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The Independent Online
(TO AVOID disaster at the talks on enlargement of the European Union) the governments of London and Madrid need to find the necessary strength and support to go against the 'Euro-sceptics'. Douglas Hurd, the British Foreign Secretary, demonstrates a certain humour when he describes the British position as 'common sense'.

The Spaniards' fears that the centre of gravity will move to the north seem based on fantasy. But the English are navigating in complete incoherence: having been in favour of an enlargement of the Union, which they hope would be the prelude to a European Union conforming to their wishes and in which political ties will remain tenuous, they are now blocking its fulfilment.

'It is the very philosophy of enlargement and of European construction that is in question,' observes Alain Juppe (the French Foreign Minister). In fact, the English attempt to make decision- taking in the heart of the European Union more difficult, is putting into doubt the institutional breakthrough of the Single Act, the one which made possible the adoption of the necessary directives which set up the 'big market'.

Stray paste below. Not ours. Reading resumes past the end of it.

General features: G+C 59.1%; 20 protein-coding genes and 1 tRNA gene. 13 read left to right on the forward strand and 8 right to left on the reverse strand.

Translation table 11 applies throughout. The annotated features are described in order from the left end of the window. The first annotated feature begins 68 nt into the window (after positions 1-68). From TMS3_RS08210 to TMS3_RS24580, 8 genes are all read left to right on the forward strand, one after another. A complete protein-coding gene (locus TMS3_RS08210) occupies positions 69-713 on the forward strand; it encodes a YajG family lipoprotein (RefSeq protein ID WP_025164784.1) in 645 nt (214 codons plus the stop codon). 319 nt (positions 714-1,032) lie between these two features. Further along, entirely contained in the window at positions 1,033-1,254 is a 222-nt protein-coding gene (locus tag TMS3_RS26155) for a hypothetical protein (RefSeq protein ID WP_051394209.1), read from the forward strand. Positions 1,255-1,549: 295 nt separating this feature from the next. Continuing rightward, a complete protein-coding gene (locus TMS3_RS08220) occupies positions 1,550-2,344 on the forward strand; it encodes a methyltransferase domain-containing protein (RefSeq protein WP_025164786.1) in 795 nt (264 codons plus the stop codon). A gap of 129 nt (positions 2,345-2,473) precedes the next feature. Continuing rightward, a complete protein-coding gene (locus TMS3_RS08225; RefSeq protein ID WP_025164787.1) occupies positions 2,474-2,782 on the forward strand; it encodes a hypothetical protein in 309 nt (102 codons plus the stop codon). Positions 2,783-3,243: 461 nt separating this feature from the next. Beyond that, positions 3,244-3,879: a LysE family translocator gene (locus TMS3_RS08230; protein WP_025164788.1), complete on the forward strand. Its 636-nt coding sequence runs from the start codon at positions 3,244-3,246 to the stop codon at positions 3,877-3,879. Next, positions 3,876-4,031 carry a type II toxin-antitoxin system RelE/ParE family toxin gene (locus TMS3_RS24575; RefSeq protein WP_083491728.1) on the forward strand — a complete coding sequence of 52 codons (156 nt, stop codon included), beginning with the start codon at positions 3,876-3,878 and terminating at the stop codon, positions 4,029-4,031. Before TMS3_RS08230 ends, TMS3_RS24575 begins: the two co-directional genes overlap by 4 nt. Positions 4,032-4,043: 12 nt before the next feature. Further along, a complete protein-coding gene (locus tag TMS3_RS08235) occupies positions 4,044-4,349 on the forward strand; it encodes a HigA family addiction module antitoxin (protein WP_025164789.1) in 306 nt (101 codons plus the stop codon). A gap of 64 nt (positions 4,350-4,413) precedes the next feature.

For understandable political reasons, Mr Juppe does not consider it opportune to speed up the debate that will have to take place on Europe's institutional and political organisations and which is scheduled for 1996. But, if this current crisis cannot be brought under control, then that debate, like it or not, will begin. It would be a pity to continue beating about the bush.

From 'Le Monde', French daily.

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